Can an individual be free of bigotry? Can a group? No.
It may be a dream of the innocent, but it’s impossible. Here’s why. Bigotry arises at the junction of the instinct to live and the instinct to propagate our own genes. Both are innate to life as we know it, not choices. Nature does not assure the survival of the individual’s genes. The individual competes in the immediate neighbourhood with others of the same gender, while at the same time scrambling for resources to keep oneself alive long enough to get enough chances at mating and reproduction.
These are deep-seated instincts that no amount of societal prosperity can erase. And very few are conscious of it. Individual competition is just that, individual. But we evolved to form tribes and larger groups to increase our chances of getting a share of resources from the limited natural pool. Indeed, this was almost a necessity given humans are not endowed with great personal strength. The group increased the chances of passing on the individual’s genetic material. This is its function. And the very definition of a group is that it differs from others. The difference has to be maintained. If groups did not keep distinct characteristics, they would merge into a larger formation and the individual would be back to square one, having to fight alone. Groups settle into some optimal size, which is an interesting topic that we will not digress into.
So now we fight for our genes as individuals and as groups. But the result of most fights is a loser and a winner, a superior and an inferior. It would be nonsensical to take a position of, ‘I am worse than you, meaning my genetic material is worse, yet I should win and you should be left behind in time’. Simpler to say, ‘I am better than you, my group is better than yours, so we have the right to live, you don’t’. So, winning is about implicit and proven superiority. ‘Survival of the fittest’ is by itself bigotry. Evolution through natural ‘selection’ is bigotry. The preferential survival of better genes is bigotry.
To live is to win. To live is to be superior. To live is to be bigoted.
As long as there is life in the universe, there will be bigotry. No amount of evolution can ‘weed’ it out because for evolution it is food, not a weed. In the distant future of faster-than-light space travel, it will be Milkians vs Andromedans vs Barnardians, it will be 5-sensers vs 6-sensers vs 7-sensers, it will be Gravitos vs Anti-gravitos, it will be the White-matteros vs Dark-matteros, it will be the Time-Benders vs the Time-Followers and a billion other groupings. It will be Bigotry Heaven. Maybe there already is one.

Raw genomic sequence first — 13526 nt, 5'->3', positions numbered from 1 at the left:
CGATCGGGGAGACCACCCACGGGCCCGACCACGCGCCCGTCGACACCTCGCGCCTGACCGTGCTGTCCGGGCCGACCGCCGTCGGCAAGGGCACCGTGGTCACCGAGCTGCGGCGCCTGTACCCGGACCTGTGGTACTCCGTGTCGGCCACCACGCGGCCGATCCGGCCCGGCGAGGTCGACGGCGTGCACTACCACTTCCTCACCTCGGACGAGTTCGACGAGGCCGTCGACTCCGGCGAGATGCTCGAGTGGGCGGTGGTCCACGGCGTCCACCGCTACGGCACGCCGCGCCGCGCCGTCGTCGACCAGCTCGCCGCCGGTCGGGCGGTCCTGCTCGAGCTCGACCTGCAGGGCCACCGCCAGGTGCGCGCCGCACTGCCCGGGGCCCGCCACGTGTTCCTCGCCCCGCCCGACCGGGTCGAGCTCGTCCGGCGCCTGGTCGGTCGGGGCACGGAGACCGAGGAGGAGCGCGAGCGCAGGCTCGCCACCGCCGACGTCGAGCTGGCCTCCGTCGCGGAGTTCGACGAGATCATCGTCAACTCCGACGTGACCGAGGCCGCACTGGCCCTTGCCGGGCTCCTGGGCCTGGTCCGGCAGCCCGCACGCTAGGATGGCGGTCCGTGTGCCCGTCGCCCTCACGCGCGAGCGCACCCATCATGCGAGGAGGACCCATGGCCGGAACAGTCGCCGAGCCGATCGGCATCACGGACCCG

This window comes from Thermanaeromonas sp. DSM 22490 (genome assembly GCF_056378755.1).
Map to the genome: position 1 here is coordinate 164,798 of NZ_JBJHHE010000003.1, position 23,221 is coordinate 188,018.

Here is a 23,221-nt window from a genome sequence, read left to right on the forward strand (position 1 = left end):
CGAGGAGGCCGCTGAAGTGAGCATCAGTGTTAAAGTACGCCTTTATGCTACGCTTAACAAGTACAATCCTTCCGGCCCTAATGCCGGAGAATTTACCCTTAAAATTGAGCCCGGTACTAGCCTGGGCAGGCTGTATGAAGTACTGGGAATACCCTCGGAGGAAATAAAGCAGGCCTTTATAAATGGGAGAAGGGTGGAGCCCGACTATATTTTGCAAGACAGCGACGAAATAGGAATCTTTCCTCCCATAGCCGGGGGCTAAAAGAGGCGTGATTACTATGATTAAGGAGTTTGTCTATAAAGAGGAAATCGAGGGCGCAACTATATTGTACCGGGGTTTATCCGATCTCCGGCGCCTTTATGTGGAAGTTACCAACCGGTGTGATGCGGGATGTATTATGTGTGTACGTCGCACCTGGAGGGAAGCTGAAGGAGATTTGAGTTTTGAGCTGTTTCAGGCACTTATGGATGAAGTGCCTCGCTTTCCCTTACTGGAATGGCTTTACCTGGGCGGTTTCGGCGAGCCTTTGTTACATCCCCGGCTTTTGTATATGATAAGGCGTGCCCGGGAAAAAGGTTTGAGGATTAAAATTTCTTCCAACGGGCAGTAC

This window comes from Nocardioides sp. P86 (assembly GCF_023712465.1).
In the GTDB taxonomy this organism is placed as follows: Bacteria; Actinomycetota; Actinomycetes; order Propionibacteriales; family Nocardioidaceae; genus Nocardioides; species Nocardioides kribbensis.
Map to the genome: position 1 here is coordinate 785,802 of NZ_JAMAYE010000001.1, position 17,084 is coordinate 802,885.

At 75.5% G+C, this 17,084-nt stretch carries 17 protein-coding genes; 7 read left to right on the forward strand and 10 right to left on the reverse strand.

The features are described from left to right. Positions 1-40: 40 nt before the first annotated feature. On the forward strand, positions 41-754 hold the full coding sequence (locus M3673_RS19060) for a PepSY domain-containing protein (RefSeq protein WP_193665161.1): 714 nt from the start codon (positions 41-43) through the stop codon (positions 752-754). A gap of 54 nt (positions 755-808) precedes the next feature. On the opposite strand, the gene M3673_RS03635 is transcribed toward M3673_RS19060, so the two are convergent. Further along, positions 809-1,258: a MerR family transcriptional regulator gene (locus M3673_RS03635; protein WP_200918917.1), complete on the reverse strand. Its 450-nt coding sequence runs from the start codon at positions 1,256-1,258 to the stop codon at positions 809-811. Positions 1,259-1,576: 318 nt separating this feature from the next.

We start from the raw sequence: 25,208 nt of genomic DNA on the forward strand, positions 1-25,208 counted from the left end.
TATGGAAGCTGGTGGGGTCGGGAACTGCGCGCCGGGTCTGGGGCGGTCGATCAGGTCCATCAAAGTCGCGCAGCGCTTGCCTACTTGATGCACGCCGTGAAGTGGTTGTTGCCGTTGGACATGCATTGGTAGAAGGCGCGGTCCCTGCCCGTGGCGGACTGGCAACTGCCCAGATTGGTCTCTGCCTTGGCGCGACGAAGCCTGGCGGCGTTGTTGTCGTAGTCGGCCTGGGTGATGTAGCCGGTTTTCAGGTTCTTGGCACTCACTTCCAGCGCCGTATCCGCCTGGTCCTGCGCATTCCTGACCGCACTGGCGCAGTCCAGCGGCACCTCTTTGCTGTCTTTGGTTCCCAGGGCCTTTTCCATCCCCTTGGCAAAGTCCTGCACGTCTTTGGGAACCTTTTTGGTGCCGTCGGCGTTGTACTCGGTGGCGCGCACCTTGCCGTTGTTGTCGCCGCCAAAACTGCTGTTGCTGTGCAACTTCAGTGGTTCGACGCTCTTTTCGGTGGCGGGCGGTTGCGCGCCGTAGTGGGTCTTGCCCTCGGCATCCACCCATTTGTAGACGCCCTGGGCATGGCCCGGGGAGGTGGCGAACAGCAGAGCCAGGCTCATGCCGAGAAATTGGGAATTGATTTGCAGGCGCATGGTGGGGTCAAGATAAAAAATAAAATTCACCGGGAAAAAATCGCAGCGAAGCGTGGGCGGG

Then why do we rebel at all against the grain of nature? From where does our discomfort about bigotry emerge, even in solitude, tuning out all noisy political correctness or incorrectness? Perhaps it comes from a feeling any of us could be at the receiving end of it. Perhaps from a feeling that anything taken to extremes will be destructive and there should be a balance. Perhaps from a sense of our limitations and the humility that comes with intelligence and knowledge.
Whatever the sources, it seems overall that humanity welcomes its dismay with bigotry. But this shrinking and doubt do not kill the bigotry within us, that is certain. Oh no, the primal forces of nature are too egoistic and goal-oriented to take a risk with ‘good angels’. We experience the struggle between two unequal feelings – of the superiority of self and group and shame in feeling and expressing it. Against the primal dictates of nature, we sense that a balance must be struck between a take-no-prisoners attitude and fatalistic suicide. The point of balance differs with the emotional growth of the individual. Each of us buries the basic instinct to bigotry at different depths underground.
It also varies with the environment. Tough times bring more of our bigotry to the surface. It is a matter of survival, after all. There are many types of bigotry in us and some are stronger, some even dormant. But whatever the sum, it is ugly when exposed to modern and rational thought.
This picture of opposing internal forces is a familiar one. We have many other such self-centred instincts and they too are accompanied by an internal repugnance. So, what is different about bigotry that it deserves special attention? It is the global, even cosmic, power of it. It can wipe out entire groups and reduce natural variety. It is because it is the most basic instinct of all, one that fuels all the others.
Some may say, ‘so be it’. But think about it. If one group were to eliminate all others, there could be only two outcomes – either its gene pool is too uniform to withstand the next natural force and it too gets wiped out or the population of that group grows larger until new groups emerge from it and we start going back to square one.
Isn’t it better to listen to our more evolved brain and try and achieve a balance without reaching either of these extremes through the violence that would entail?
We have to consciously, watchfully, diligently and consistently stop ourselves from getting comfortable with our own bigotry and acting it out, as we stop ourselves from lifting at the shop, scratching our behind in public, cursing in front of children, cheating at exams and a host of other basic instincts.
There is no magic cure for it. It will be an everlasting and powerful foe. Bigotry requires eternal control from each of us.
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